No one likes standing in long grocery lines, especially behind someone buying $300 worth of food, then pulling out a stack of coupons.
So then imagine a grocery store of the future where there's no need to wait in line, where checkout takes just seconds. It's closer than you think.
No more waiting in Line
In the old Hanna Barbara space age cartoon "The Jetsons" , everything from flying cars to food happens automatically.
We're not at flying cars yet, but more and more supermarkets are experimenting with Jetson like-checkouts.
We caught up with Northern Kentucky shopper Jill Mason and her daughter who were using a device called "Scan-Bag-Go".
It is currently being tested by the supermarket chain Kroger, at its Cold Spring, Ky. store. And just this week, the system is going into its Loveland, Ohio store, at the Kroger on Loveland-Madeira Road.
"I love it, it keeps a running total of everything you spend," said Mason.
"Scan-Bag-Go" is a handheld wand you wave at bar codes as you shop. It keeps a running tally of everything you purchase, so there's no surprise at checkout. Best of all, checkout takes just seconds.
"When you get done with your shopping experience, instead of taking the products out of your cart and having them scanned by a cashier, you've already done the scanning and the bagging," explained Kroger spokesman Keith Dailey.
The east coast chains Stop and Shop and Giant foods are already using a similar system called "Scan It" in some stores. They plan to roll it out into more stores soon.
Another version currently being tested, uses a smartphone instead of a wand to scan items. You then show your phone at checkout, and pay. It saves the store the cost and maintenance fees of handheld devices.
Automatic checkout lanes
Another Jetson-like device also being tested by Kroger, is something called "Advantage Checkout". It's now in use at the Kroger in Hebron, Ky.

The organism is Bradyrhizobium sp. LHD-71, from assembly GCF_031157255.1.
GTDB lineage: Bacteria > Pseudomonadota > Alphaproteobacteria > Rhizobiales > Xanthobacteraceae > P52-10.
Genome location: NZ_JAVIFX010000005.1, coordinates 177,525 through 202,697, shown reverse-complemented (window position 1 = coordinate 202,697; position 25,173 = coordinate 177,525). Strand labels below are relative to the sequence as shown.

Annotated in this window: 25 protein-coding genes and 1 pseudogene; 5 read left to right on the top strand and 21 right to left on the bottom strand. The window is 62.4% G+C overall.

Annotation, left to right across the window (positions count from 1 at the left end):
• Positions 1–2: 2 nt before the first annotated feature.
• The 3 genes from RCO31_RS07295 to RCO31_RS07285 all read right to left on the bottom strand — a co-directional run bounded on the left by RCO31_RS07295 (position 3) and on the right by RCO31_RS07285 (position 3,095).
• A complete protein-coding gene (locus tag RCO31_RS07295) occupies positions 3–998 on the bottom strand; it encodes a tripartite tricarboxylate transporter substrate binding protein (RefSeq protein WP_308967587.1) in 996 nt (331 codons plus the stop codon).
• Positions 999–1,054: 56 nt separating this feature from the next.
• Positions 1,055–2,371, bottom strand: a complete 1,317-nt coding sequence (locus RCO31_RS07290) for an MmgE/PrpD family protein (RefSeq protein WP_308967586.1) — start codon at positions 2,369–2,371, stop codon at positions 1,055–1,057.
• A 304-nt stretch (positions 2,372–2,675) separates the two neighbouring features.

It looks like an airport X-ray machine, or MRI, but it's really an automatic scanner. And unlike the airport scanners, it's fast. I ran a small cart of groceries through the tunnel, and it scanned them all well under a minute, 34 seconds to be precise.
It scans from multiple angles, so it doesn't matter which way you set down that loaf of bread of box of frozen food.
Dailey said "we know people don't like waiting in line and are strapped for time, so we want to find different ways to help move them more quickly though the store."
But will they catch on?
Not all these gizmos may succeed. Albertson's supermarkets dropped their self-scanning lanes earlier this year, sticking with human scanners for now.
Two years ago, Giant Eagle supermarkets discontinued its experiment with handheld scanners due to glitches.
But these latest models are much more accurate. And for busy moms like Mason, they save time and help her make sure she doesn't go over her budget.
So when will any of these new checkouts be rolled out near you?
No chain has announced a specific date, but if testing is successful, stores say you can expect to see some of these changes coming in the next two to three years. Kroger hopes to put "Scan-Bag-Go" into more Cincinnati area stores in the next few months.
Have you had the opportunity to try these new systems? Post your experiences below or on my Facebook page.
If it comes to a store near you, you won't waste your time in line, and you don't waste your money.
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